Support for populist parties and politicians has declined during the coronavirus pandemic, according to a vast data set it collects. the attitudes of more than half a million people in 109 countries since 2020. The analysis, released today by the Bennett Institute for Public Policy at the University of Cambridge (England), highlights that there are clear signs of a change of course for the “populist wave” after its mismanagement of the pandemic, as well as the citizen’s desire for stability and the reduction of “polarizing” attitudes caused by the crisis.
The authors of this report, from the Center for the Future of Democracy (CFD) in Cambridge, consider this study to be the first global overview of how the Covid-19 crisis has affected political beliefs. The analysis reveals that the threats posed by the pandemic caused a change of attitude towards political authority around the world, with increased reliance on experts such as scientists and government officials.
“The history of politics in recent years has been the rise of anti-establishment politicians who thrive on a growing mistrust of pundits,” said Roberto Foa, CFD co-director and lead author of the report. “From (Turkish President Recep Tayyip) Erdogan and (Brazilian President Jair) Bolsonaro to the ‘strongmen’ of Eastern Europe, the planet has experienced a wave of political populism,” adds the report, which states that the covid-19 may have caused That wave has already reached its peak, has added.
“Electoral support for populist parties has collapsed around the world in a way we don’t see for more traditional politicians. There is strong evidence that the pandemic has considerably slowed the rise of populism,” Foa stressed.
The approval ratings of populist leaders around the world began to decline almost as soon as the coronavirus arrived and have continued to fall ever since, indicates the study. On average, populist leaders have seen a 10 percentage point drop between the spring of 2020 and the last quarter of 2021, while the ratings of non-populists have, on average, returned to pre-pandemic levels.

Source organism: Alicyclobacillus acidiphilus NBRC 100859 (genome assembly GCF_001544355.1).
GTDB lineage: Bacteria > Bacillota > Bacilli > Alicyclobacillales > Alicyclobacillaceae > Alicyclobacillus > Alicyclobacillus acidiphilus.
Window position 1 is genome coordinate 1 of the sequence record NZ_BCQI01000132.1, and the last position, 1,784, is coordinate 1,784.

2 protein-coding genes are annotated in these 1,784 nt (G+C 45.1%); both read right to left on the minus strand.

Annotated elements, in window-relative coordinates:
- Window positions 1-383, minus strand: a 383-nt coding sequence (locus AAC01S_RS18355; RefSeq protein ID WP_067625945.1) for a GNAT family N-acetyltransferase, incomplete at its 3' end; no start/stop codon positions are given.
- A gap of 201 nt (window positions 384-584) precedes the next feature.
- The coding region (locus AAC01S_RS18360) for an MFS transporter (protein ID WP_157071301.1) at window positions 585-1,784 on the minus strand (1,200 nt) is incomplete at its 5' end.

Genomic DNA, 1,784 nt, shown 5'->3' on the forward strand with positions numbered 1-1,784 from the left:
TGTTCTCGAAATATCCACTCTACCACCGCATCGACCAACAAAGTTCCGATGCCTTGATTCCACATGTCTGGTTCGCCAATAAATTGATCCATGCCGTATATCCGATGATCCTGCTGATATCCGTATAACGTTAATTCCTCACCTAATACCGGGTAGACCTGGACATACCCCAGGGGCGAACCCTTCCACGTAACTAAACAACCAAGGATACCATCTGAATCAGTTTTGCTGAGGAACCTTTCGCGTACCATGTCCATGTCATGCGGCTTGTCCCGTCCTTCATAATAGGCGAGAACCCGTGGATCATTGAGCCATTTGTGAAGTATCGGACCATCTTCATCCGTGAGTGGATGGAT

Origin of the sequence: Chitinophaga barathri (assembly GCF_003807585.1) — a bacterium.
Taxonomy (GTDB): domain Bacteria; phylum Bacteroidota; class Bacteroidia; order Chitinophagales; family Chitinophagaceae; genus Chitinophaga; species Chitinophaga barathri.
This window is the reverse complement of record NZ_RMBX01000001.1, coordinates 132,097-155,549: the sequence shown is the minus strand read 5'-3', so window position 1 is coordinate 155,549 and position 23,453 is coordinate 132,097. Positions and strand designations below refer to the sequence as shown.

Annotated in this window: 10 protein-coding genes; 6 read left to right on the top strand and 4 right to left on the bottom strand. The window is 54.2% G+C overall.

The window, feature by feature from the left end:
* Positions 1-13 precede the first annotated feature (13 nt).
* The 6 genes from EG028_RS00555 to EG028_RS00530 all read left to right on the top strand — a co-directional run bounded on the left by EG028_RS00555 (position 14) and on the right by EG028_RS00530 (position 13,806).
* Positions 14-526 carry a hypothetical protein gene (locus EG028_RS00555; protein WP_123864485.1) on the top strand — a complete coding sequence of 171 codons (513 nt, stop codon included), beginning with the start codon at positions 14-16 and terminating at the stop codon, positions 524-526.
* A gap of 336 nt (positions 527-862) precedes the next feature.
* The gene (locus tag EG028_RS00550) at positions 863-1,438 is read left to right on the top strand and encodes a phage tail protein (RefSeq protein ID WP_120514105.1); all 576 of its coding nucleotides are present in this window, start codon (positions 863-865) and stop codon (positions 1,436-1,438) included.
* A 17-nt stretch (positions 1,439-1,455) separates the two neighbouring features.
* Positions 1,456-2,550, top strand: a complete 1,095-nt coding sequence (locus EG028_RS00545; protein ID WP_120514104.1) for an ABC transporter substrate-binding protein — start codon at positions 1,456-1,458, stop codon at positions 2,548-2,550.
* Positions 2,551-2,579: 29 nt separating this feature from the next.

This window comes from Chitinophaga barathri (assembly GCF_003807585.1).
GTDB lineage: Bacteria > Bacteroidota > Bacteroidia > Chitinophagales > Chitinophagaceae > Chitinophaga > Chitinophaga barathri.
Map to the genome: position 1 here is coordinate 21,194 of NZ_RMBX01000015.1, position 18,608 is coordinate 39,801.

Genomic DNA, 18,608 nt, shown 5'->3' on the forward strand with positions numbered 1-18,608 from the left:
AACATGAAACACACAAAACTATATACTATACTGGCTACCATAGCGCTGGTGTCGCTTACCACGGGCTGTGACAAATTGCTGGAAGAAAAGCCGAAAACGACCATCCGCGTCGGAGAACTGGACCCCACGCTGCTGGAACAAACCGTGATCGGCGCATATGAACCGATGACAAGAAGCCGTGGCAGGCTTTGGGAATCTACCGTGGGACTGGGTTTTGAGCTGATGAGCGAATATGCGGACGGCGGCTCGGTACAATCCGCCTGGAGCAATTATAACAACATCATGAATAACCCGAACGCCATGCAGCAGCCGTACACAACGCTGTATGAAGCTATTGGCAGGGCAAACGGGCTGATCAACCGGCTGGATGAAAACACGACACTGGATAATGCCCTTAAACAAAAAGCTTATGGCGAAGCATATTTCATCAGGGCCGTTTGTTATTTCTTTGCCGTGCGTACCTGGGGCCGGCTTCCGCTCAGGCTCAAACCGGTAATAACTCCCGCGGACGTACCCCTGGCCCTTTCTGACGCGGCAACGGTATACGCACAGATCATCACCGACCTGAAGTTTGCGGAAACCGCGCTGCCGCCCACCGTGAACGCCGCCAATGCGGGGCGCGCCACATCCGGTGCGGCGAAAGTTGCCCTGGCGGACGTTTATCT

Electoral support also plummeted for their parties, seen most clearly in Europe, where the proportion of people who have intending to vote for a populist party it has fallen by an average of 11 percentage points.
The researchers suggest several factors for the fading appeal of populism. One is the poor management that populist governments did with the pandemic: from the veto of Bolsonaro’s mask to the suggestion to get a “bleach shot” of former US President Donald Trump.
The report shows that the public views populist leaders as less trustworthy about virus-related information than is the case with centrist politicians. “The pandemic fostered a sense of shared purpose that may have reduced political polarization we’ve seen in the last decade,” according to Xavier Romero-Vidal, CFD researcher and co-author of the report.
Furthermore, the areas with the steepest drops in populist attitudes are some of the poorest regions, from eastern Poland to southern Italy and northern Hungary, which have been the focus of populist support and rhetoric. According to the study, citizens increasingly favor technocratic sources, so that “non-political” experts make the decisions.